Thursday, December 8, 2011

High unemployment rate, but...

Something strange is going on.  I grew up in the great State of Maine.  Back then (OK, maybe 'way' back then) some of the best jobs around were in the paper mills.  My father was a college professor, but many of my friends' dads worked in the mill the next town over.  And they made more than my PhD father did.  They lived well, provided for their families and were more than productive members of society.  But then a lot of bad economic factors started to reduce and often shutter the mills.  I bought into the conventional wisdom that we shouldn't even try to compete with Indonesia or wherever for those jobs.  Let them go for the lower wages, enjoy the cheaper products and put our hard workers to work in more productive jobs where we had the competitive advantages of large and concentrated capital and an educated work force.  Everyone made out despite the disruption because Indonesians brought up their standard of living and our workers made more money making, for example, jets which only an economy like ours could produce.  The Indonesians earned the money to buy and use jets, we got cheaper paper products and our workers made more money working at a higher level of skilled employment (more value added equalled higher wages).  Then I saw this article in the Bangor Daily News.  It basically said that Maine's paper mills were producing paper at all time high levels, but they couldn't find enough skilled workers.  With 9% unemployment rates.  Huh!?  I thought it must have been a local micro-economic quirk that lead to the phenomena.  It turns out, however, that this kind of headline is not unique.  Saw a more general article in the Journal not too long ago, too.  Makes me wonder if maybe the progressive elite that are governing us perhaps are buying a little too much of their own b.s. about the green jobs revolution.  Or shovel ready boondoggles for friends and fundraisers--I mean projects.  Maybe we should have just deregulated a little and provided some access to capital for companies that offered REAL jobs.  But then, they are smarter than me, so what so I know.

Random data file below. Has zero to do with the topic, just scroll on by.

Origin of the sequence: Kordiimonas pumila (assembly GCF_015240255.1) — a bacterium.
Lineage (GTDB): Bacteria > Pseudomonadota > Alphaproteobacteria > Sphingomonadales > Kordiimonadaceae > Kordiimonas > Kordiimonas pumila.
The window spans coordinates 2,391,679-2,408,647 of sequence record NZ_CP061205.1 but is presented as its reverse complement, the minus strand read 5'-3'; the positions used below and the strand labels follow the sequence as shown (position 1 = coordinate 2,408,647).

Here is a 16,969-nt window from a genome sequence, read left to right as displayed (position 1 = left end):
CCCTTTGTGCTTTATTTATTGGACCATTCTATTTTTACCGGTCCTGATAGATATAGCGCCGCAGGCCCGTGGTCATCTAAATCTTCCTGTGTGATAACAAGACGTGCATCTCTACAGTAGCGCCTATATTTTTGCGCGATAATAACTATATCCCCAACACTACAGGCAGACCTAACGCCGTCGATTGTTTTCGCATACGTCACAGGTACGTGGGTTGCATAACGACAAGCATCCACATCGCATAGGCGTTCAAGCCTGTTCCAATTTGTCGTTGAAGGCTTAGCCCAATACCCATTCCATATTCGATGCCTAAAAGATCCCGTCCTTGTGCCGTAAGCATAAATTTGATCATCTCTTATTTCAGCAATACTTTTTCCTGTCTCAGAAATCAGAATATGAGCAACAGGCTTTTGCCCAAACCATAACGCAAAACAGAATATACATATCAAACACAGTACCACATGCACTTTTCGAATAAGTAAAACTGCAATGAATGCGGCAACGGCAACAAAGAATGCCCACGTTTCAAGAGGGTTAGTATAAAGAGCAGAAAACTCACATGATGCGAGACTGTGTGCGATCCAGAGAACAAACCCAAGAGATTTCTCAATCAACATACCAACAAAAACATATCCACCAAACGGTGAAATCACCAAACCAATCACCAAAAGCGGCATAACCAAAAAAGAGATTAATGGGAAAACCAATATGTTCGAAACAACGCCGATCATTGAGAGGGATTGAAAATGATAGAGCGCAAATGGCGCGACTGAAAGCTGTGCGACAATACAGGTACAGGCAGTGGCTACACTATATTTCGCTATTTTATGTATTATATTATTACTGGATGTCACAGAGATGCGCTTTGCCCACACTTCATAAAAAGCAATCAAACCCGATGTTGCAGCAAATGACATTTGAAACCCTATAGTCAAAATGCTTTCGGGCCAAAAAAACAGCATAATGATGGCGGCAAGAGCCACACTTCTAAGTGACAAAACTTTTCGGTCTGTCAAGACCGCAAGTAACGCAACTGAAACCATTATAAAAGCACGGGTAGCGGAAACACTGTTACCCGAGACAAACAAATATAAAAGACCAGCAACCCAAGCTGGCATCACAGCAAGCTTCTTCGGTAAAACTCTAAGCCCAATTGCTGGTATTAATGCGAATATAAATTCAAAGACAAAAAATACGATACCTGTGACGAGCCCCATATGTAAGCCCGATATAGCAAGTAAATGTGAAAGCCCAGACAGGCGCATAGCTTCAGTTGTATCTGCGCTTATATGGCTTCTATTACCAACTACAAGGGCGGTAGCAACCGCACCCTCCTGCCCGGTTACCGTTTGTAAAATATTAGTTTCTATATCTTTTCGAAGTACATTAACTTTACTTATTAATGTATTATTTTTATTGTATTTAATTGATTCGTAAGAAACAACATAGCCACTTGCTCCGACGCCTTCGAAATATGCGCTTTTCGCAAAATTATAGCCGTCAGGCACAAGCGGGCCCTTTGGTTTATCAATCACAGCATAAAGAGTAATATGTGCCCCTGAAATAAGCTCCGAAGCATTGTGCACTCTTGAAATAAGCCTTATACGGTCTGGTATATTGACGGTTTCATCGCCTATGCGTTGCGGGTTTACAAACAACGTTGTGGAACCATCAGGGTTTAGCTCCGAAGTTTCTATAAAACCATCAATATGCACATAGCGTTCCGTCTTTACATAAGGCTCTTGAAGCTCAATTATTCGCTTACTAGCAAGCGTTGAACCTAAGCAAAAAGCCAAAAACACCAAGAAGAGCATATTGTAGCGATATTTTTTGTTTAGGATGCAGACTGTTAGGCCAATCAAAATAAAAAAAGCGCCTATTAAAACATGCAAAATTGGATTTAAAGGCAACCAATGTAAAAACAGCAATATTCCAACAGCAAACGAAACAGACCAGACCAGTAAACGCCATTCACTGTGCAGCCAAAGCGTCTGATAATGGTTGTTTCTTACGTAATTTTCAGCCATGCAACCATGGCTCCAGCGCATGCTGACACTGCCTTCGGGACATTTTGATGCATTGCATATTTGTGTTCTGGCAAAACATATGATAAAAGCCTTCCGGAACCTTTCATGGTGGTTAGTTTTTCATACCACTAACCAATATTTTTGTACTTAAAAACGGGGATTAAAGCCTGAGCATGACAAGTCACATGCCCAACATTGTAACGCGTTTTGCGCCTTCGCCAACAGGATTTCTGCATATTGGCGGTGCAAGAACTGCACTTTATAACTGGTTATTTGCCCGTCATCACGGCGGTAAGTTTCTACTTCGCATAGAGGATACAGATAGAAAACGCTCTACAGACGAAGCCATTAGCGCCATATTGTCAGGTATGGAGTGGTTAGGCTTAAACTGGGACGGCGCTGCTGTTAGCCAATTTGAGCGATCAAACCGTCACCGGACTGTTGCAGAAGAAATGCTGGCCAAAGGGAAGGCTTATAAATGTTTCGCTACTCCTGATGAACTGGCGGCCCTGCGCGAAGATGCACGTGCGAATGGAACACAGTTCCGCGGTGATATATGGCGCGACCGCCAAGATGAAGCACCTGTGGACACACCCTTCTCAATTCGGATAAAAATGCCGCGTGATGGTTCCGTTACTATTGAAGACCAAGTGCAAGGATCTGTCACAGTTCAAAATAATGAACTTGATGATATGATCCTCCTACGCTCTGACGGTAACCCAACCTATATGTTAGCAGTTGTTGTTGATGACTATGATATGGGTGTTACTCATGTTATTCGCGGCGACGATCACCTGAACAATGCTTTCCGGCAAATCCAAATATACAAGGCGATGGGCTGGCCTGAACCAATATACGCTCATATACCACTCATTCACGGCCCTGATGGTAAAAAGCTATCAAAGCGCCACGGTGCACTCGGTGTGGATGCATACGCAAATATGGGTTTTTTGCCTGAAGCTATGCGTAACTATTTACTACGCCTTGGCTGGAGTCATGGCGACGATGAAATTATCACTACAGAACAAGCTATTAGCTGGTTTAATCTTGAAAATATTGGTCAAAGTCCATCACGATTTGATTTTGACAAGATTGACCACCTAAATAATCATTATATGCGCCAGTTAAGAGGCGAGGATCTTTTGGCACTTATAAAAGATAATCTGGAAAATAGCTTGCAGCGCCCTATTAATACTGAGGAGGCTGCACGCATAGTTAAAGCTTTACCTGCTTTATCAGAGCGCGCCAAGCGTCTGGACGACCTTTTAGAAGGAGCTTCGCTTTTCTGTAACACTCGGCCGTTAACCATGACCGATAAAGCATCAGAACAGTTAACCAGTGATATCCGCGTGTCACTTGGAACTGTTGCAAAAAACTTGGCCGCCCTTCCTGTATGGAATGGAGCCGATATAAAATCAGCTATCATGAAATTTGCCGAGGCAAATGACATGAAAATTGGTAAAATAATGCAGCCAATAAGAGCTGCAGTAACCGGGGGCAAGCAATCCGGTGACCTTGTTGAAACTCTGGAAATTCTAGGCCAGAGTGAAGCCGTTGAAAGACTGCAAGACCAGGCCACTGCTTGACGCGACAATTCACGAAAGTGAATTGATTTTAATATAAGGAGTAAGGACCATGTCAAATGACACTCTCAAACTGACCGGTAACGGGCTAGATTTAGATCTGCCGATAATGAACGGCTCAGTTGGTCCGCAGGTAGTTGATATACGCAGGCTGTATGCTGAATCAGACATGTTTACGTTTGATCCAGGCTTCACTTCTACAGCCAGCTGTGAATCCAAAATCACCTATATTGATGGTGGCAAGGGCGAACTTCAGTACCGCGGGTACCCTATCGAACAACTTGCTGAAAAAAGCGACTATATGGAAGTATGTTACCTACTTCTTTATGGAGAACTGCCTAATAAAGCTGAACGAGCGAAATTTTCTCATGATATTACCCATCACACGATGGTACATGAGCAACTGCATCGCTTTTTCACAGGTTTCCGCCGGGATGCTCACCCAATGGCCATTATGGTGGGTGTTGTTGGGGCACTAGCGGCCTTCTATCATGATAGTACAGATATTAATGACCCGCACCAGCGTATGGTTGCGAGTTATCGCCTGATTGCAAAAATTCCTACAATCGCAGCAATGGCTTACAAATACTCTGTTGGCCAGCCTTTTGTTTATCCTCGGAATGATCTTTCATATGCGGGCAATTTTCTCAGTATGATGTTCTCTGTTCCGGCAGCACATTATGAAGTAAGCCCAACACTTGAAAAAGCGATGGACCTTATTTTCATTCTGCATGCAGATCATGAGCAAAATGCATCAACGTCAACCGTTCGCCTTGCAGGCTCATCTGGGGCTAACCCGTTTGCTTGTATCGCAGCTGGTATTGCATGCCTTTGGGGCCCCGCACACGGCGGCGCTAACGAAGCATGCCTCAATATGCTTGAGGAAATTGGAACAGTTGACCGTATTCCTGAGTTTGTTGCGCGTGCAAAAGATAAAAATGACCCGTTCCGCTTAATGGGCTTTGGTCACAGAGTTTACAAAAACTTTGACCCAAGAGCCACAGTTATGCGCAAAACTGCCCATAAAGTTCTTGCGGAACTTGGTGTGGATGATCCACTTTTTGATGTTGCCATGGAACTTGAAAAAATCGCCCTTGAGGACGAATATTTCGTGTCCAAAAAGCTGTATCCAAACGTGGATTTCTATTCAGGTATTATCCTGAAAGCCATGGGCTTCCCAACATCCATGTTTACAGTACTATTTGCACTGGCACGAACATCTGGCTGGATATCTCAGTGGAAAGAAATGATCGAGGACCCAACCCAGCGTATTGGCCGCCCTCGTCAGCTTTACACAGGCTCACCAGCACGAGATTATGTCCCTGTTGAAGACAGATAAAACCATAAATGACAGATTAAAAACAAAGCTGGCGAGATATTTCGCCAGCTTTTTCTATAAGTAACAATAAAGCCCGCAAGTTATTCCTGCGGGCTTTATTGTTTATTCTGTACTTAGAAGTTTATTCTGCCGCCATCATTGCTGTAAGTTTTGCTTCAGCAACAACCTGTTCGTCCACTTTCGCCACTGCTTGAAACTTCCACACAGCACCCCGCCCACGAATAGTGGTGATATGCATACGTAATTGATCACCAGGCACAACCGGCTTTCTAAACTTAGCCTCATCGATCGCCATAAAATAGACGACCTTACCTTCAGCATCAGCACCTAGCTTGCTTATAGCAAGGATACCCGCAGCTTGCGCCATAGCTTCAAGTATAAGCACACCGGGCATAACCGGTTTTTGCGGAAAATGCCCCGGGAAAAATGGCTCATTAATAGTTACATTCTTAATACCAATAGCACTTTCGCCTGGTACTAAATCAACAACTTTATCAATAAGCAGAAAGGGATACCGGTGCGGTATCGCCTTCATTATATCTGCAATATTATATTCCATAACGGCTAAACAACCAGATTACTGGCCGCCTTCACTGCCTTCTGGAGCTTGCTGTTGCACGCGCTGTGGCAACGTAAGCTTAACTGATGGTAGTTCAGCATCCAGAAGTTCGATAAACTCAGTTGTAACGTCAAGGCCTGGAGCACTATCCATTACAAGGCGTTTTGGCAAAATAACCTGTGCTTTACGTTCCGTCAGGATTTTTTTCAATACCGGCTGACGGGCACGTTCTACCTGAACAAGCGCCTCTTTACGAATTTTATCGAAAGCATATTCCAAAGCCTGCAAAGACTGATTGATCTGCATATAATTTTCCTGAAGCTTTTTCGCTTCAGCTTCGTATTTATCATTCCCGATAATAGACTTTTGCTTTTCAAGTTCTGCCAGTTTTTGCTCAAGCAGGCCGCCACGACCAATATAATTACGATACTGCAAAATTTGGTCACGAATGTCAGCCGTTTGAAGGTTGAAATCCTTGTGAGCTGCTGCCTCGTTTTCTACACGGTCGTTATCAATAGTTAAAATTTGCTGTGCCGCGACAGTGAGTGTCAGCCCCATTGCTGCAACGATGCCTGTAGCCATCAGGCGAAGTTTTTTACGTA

1 comment:

Borepatch said...

The education system isn't producing any skilled workers (or even slightly-more-than-unskilled ones. But fortunately, it produces a bumper crop of gender studies grads.